Spooky games bring out the X-Files in us all
By Chris O'Neal 06/06/2013
The Bureau: XCOM Declassified, will be available Aug. 20 for PC, Xbox 360 and PS3.
Remember Me is available now for PS3 and Xbox 360, $59.99.
The late-’90s had most nerds dying to become the next agent exploring the X-Files. Mulder and Scully were the king and queen of paranormal, and the envy of every novice investigator. It didn’t hurt that the two had supermodel good looks or that a new monster appeared weekly. Reality can feel a bit dull by comparison. Good thing, then, that the world of video games is so immersive! Instead of putting yourself in real danger, a multitude of games offer the ability to investigate the strange, weird world of the supernatural from the comfort of your living room.
The Bureau: XCOM Declassified brings us back into the trippy world of alien invasions and government secrets, as it has for the last 20 years, ever since that first alien encounter on the original PlayStation and Windows.
You may recall that 2012 saw the release of XCOM: Enemy Unknown, and think that there sure are a lot of XCOM games being released as of late. You’d be right to think that. The series has been getting a serious reboot, and the developers are stepping carefully around the details. XCOM isn’t a series to be trifled with. Proof lies in its 50 percent success rate — of four proposed titles, XCOM spinoffs and sequels, only two have been (and will be) published.
The Bureau is a different kind of monster. Developed by 2K Marin, the same iffy force that brought us the first uncalled-for sequel to Bioshock, The Bureau is a third-person shooter revolving around a need to strategically guide your AI partners. This isn’t Mass Effect, where one can point and click a location and the AI will do the rest. Positioning is key to survival, and the consequences are immense. Characters that are dead stay dead.
There’s no need to worry about that, though. This is the 1960s and you’re equipped with all manner of alien weaponry. You and your partners are able to survive the fiercest firefights while looking absolutely stylish in a suit and fedora. Note: Fedoras are cool on certain manly men from a bygone generation, not so much on Captain Anime of the 21st century.
Barring any unforeseen cancellations, The Bureau: XCOM Declassified is set for an August release. Keep your eye on the sky and look for this title when it becomes available.
Psychological spookiness is something that only masters can truly perform in a real and satisfying way. The Shining comes to mind, or John Carpenter’s The Thing. We might be overlooking the world of science fiction, though. In sci-fi, horror can pop out of seemingly innocent situations.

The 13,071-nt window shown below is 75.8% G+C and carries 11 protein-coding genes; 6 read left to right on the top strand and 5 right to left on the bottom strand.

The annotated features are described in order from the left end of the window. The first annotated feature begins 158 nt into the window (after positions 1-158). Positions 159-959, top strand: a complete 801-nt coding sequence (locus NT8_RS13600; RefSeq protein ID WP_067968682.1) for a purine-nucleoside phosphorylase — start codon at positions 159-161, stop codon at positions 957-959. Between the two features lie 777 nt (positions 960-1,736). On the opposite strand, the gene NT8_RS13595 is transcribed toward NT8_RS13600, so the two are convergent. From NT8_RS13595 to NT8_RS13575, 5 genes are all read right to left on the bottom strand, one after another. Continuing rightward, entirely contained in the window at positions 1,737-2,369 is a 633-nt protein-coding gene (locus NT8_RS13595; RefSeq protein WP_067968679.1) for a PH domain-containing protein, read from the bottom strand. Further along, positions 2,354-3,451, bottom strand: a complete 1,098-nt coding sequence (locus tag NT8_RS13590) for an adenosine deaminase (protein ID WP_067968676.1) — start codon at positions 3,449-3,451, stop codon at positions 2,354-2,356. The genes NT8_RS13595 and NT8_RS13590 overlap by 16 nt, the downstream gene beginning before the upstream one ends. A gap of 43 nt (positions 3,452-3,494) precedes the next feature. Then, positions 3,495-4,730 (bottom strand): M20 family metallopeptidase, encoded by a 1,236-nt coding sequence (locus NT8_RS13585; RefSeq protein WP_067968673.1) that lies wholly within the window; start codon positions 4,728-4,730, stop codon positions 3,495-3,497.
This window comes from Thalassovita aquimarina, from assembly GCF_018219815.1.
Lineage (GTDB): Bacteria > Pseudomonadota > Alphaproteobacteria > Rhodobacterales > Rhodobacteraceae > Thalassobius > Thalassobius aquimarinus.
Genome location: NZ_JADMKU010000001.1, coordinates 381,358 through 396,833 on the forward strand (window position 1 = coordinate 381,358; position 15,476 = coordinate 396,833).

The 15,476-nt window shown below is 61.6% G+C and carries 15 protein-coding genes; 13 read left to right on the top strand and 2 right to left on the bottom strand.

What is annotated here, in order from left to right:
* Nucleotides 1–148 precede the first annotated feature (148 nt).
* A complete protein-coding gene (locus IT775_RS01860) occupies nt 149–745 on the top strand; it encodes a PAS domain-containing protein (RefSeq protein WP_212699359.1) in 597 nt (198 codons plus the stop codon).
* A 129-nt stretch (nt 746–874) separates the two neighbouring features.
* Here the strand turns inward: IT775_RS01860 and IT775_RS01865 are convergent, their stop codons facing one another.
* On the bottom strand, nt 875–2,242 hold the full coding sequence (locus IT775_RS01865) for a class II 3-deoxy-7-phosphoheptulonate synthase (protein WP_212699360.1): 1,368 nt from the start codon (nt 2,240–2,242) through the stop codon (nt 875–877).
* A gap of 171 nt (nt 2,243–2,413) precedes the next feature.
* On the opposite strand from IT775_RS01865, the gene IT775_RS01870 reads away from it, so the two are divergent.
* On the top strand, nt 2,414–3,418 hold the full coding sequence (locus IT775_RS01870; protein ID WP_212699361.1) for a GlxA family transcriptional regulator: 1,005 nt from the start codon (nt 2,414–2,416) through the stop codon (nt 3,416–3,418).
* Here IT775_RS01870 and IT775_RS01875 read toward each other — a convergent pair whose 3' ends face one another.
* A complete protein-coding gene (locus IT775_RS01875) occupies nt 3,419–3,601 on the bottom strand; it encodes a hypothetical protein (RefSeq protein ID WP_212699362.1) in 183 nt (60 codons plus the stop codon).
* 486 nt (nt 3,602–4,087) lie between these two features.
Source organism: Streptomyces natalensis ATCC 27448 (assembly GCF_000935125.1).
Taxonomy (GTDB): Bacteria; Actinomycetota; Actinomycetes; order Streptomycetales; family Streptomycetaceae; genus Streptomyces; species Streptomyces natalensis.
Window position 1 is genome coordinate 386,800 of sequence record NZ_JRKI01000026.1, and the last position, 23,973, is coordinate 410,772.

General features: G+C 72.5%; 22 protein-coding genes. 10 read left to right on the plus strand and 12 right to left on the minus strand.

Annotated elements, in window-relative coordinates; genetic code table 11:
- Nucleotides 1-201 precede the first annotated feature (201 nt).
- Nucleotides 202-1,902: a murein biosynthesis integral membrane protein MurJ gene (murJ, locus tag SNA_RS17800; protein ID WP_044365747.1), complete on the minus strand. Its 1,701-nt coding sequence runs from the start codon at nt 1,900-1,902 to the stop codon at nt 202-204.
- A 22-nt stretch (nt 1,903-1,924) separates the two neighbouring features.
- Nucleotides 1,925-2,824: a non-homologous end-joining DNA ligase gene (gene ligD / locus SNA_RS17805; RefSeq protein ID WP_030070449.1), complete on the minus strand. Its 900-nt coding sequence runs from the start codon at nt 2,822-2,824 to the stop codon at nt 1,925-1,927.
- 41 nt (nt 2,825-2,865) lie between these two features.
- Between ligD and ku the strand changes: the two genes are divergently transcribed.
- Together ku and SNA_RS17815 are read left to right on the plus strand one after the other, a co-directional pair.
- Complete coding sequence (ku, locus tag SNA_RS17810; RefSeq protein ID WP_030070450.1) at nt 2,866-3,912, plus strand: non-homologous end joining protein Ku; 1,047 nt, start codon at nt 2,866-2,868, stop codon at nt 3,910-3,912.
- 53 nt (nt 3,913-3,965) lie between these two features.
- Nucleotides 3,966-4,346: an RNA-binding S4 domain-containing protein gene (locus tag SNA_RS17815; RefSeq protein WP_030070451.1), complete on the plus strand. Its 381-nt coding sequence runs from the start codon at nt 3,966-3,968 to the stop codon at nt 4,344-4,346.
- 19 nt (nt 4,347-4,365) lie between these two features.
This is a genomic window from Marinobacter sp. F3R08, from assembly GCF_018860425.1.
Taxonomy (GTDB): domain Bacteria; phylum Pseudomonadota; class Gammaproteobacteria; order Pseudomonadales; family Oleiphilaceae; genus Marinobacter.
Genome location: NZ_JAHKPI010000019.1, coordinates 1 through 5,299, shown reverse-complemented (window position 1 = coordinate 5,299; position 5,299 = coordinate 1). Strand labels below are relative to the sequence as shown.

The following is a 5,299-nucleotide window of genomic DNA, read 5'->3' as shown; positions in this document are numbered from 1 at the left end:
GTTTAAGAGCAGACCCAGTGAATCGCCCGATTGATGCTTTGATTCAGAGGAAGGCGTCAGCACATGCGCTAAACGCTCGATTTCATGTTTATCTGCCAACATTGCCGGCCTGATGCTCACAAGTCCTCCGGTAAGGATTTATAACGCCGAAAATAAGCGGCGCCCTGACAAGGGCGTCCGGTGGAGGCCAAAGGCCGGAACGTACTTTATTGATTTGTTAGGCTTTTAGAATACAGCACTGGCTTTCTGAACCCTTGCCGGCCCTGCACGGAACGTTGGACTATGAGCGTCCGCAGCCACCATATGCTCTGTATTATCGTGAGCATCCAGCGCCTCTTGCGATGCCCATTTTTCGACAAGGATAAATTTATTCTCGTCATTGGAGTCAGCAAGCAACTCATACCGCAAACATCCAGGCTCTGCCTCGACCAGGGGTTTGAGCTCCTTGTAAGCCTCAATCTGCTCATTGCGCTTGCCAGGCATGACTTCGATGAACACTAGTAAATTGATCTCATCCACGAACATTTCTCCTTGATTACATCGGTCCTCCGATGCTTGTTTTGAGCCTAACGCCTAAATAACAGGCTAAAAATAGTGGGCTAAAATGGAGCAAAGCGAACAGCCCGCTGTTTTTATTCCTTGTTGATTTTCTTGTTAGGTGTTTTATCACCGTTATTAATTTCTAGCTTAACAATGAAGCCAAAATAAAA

While developer DONTNOD Entertainment’s Remember Me sets itself up as an action-packed sci-fi romp, there’s something truly scary about its premise. In future Paris, individual memories are bought and sold by multinational corporations. Junkies live in sewers feeding off memories, and trained individuals are sent out to collect (i.e., steal) the memories of poor saps on the streets.
You take control of Nilin, an elite memory hunter who has had her own memory erased. Now on the hunt for her own memories (as well as stopping to take a few here and there), Nilin encounters a spooky world where science has run amok.
A pivotal scene from the trailer shows Nilin avoiding obstacles as a humanoid robot chases her down a corridor in a scene reminiscent of The Terminator. But the game attempts to dive into a deeper philosophical message that doesn’t quite click. Gameplay is rather straightforward and offers no room for exploration. Battling enemies has an air about it that would be more comfortable in a lesser title.
Let’s put aside the poorly thought-out gameplay for a moment and think about what could have been: a truly psychological horror story in which your memories are not your own, set in a futuristic world where you are a commodity and the very people who hired you are now trying to terminate you. Even Mulder and Scully might have trouble getting out of this one. (They totally would, though.)
Chris O’Neal realizes that the truth is out there but will let someone else deal with it. Follow him on Twitter @agentoneal.